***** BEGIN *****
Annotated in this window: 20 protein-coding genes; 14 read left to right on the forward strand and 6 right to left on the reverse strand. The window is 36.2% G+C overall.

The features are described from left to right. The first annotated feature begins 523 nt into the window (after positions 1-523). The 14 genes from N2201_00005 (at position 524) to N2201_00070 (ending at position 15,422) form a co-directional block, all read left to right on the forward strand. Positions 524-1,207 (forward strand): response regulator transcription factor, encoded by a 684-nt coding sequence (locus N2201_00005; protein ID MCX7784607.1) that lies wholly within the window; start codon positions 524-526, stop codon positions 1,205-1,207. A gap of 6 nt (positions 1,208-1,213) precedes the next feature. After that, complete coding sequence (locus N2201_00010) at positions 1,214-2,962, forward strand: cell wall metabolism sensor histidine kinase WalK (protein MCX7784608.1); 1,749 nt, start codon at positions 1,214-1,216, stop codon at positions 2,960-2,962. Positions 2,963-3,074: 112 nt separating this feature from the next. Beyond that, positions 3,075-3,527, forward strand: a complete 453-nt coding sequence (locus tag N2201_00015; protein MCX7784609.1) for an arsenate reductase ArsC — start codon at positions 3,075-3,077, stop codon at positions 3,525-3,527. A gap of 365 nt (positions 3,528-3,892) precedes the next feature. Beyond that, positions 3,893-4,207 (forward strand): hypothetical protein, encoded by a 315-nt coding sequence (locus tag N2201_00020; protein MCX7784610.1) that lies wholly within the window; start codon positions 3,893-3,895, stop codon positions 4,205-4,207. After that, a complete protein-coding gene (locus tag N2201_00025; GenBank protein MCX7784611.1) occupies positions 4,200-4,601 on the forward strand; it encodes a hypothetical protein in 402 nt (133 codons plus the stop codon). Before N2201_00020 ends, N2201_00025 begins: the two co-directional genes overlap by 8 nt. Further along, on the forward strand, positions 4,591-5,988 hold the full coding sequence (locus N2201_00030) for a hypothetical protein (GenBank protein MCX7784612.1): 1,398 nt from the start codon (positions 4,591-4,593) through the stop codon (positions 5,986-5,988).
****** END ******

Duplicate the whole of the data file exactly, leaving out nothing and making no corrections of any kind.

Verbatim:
Annotated in this window: 20 protein-coding genes; 14 read left to right on the forward strand and 6 right to left on the reverse strand. The window is 36.2% G+C overall.

The features are described from left to right. The first annotated feature begins 523 nt into the window (after positions 1-523). The 14 genes from N2201_00005 (at position 524) to N2201_00070 (ending at position 15,422) form a co-directional block, all read left to right on the forward strand. Positions 524-1,207 (forward strand): response regulator transcription factor, encoded by a 684-nt coding sequence (locus N2201_00005; protein ID MCX7784607.1) that lies wholly within the window; start codon positions 524-526, stop codon positions 1,205-1,207. A gap of 6 nt (positions 1,208-1,213) precedes the next feature. After that, complete coding sequence (locus N2201_00010) at positions 1,214-2,962, forward strand: cell wall metabolism sensor histidine kinase WalK (protein MCX7784608.1); 1,749 nt, start codon at positions 1,214-1,216, stop codon at positions 2,960-2,962. Positions 2,963-3,074: 112 nt separating this feature from the next. Beyond that, positions 3,075-3,527, forward strand: a complete 453-nt coding sequence (locus tag N2201_00015; protein MCX7784609.1) for an arsenate reductase ArsC — start codon at positions 3,075-3,077, stop codon at positions 3,525-3,527. A gap of 365 nt (positions 3,528-3,892) precedes the next feature. Beyond that, positions 3,893-4,207 (forward strand): hypothetical protein, encoded by a 315-nt coding sequence (locus tag N2201_00020; protein MCX7784610.1) that lies wholly within the window; start codon positions 3,893-3,895, stop codon positions 4,205-4,207. After that, a complete protein-coding gene (locus tag N2201_00025; GenBank protein MCX7784611.1) occupies positions 4,200-4,601 on the forward strand; it encodes a hypothetical protein in 402 nt (133 codons plus the stop codon). Before N2201_00020 ends, N2201_00025 begins: the two co-directional genes overlap by 8 nt. Further along, on the forward strand, positions 4,591-5,988 hold the full coding sequence (locus N2201_00030) for a hypothetical protein (GenBank protein MCX7784612.1): 1,398 nt from the start codon (positions 4,591-4,593) through the stop codon (positions 5,986-5,988).